Lone Tibetan Protester Sentenced

His family is notified five months after the verdict is handed down.
2012-04-04
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Tibetans pray at a temple in Lhasa, Aug. 20, 2009
Tibetans pray at a temple in Lhasa, Aug. 20, 2009
ImagineChina

Chinese authorities have sentenced a Tibetan man to five years in jail for staging a lone protest calling for the return of Tibet’s spiritual leader the Dalai Lama.

The family of Samdrub Gyatso, who was detained nearly two years ago for holding the protest in Tibet’s capital Lhasa, was informed of the sentence only “a few days ago,” although it was handed down in October last year, his India-based brother Tenpa Dhargyal said.

Gyatso had gone on May 1, 2010, to Lhasa’s central temple, the Jokhang, and called for the return to Tibet of exiled spiritual leader the Dalai Lama, the release from detention of another senior religious leader, and the restoration of property belonging to Tibetans expelled from their land following a devastating earthquake, Dhargyal said.

“He raised slogans for about five minutes, and seven police officers then surrounded him and took him away. No information was available following his detention,” Dhargyal said.

“A few days ago, his family in Lhasa received a letter saying that he had been sentenced to five years in jail,” Dhargyal told RFA this week.

The verdict had been handed down by the Lhasa Chushul People’s Court on Oct. 14, 2011, though, more than five months ago, Dhargyal said.

No explanation was given for the long delay in notifying Samdrub Gyatso’s family of his sentence.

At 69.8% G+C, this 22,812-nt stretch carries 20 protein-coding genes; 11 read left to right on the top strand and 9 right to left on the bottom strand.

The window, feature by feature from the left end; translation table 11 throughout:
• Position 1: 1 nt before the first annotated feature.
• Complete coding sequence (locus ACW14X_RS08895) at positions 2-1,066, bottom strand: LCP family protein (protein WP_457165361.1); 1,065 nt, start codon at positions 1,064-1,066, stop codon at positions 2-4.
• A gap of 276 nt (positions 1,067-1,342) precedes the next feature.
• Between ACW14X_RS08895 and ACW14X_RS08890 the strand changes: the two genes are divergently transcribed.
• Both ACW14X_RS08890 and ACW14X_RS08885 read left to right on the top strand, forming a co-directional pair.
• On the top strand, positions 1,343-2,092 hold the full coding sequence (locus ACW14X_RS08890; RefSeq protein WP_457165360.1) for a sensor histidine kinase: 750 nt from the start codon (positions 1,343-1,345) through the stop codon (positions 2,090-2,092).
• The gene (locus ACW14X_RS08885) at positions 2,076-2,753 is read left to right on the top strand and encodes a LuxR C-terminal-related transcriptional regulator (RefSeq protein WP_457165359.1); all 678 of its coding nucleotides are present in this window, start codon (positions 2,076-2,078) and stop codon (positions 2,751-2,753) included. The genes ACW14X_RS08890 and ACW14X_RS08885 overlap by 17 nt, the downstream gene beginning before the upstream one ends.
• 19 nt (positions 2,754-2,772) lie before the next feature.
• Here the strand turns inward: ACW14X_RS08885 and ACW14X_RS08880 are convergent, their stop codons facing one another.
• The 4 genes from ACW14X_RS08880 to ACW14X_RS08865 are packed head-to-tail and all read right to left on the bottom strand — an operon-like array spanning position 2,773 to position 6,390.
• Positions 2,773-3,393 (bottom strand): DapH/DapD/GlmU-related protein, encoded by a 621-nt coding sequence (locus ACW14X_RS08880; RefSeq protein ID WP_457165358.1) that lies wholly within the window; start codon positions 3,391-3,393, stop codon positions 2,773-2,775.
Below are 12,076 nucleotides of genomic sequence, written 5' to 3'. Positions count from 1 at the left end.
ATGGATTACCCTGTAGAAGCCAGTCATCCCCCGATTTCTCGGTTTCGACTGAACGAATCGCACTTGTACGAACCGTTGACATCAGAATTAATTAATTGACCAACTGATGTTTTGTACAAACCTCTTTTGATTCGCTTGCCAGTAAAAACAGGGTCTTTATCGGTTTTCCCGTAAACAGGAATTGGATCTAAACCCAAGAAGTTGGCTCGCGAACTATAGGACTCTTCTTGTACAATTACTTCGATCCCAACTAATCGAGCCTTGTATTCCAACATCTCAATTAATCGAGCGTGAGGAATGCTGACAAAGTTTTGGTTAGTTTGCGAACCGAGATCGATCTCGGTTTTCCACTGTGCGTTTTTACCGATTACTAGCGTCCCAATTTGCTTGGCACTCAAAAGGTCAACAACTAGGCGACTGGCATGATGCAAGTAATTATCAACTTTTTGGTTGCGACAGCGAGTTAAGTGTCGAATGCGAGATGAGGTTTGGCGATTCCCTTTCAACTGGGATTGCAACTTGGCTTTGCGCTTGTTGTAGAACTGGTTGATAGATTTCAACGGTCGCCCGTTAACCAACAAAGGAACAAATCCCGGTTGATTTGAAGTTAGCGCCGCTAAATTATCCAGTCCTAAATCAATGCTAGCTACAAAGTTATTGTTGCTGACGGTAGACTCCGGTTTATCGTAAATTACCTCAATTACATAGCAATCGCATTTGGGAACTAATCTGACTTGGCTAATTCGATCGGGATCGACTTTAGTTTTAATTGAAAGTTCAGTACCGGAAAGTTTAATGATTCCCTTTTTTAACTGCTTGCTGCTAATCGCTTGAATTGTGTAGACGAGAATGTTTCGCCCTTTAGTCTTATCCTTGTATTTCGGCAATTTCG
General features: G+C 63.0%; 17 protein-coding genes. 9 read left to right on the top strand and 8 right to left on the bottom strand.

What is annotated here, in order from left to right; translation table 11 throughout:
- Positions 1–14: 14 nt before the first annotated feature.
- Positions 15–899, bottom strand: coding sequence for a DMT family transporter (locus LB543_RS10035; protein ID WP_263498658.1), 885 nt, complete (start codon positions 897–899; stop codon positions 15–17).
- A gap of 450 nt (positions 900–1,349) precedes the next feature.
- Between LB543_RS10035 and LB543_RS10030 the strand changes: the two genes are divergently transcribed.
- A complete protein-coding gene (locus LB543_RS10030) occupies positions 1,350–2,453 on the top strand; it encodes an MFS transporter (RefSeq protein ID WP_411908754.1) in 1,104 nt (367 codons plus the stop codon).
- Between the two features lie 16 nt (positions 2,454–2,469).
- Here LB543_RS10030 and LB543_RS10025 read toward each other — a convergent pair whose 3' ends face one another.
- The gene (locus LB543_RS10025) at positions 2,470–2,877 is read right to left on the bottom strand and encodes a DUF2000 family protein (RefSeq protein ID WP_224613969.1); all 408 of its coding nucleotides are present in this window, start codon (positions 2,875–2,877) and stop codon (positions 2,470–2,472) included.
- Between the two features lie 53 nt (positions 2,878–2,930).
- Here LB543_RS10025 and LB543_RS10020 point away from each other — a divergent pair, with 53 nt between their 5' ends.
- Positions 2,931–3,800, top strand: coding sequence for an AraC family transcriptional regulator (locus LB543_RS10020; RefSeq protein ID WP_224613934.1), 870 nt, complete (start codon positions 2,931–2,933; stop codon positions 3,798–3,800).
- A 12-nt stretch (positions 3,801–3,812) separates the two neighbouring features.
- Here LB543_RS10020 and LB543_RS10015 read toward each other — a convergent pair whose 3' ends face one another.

Gyatso is now confined at the Chushul Prison near Lhasa, Dhargyal said, adding that family members had twice last year tried to visit him at another detention center, but had been turned away.

Jailed before

This was not the first time that Gyatso, a native of Dashi county in the Tsojang (in Chinese, Haibei) prefecture of Qinghai province, had been thrown in jail for expressing support for the Dalai Lama.

In July 2009, he was detained and jailed in Drapchi prison in Lhasa for “bringing back books containing talks by the Dalai Lama” from India, to which he traveled in November 2007 after studying Buddhism for four years at a local monastery, his brother said.

Later released, Samdrub Gyatso returned to Dashi county, where he was again detained for three days.

“Local leaders and other Tibetans close to him paid 10,000 yuan  [U.S. $1,579] for a release order on the condition he not leave the area for two years,” Dhargyal said.

“After his release, he contacted his younger brother in India, asking him to secretly send more books of instructions from the Dalai Lama forbidding the slaughter of animals and giving other advice to Tibetans.”

“He managed to distribute these books and also collected signatures calling for the release of the Panchen Lama,” a senior religious figure detained as a child by Chinese authorities after the Dalai Lama recognized him as a reincarnate lama, Dhargyal said.

Told that he was about to be arrested, Gyatso escaped to Lhasa, where he staged his solitary protest on May 1, 2010.

Unlike in the Tibetan-populated western Chinese provinces of Qinghai, Sichuan, and Gansu, mass protests are rare in the Tibet Autonomous Region, where Chinese authorities have tightened security measures since deadly riots in March 2008.

Tensions have risen in the Tibetan-populated provinces in recent months following a wave of protests challenging rule by Beijing and calling for the return of the Dalai Lama.

There have been 33 Tibetan self-immolation protests since 2009 in Gansu, Sichuan, and Qinghai.

Two other Tibetan protesters have set themselves ablaze in India, with the latest burning taking place in March in advance of a visit to India by Chinese president Hu Jintao.

Reported by Lobe Socktsang for RFA's Tibetan service. Translations by Karma Dorjee. Written in English by Richard Finney.

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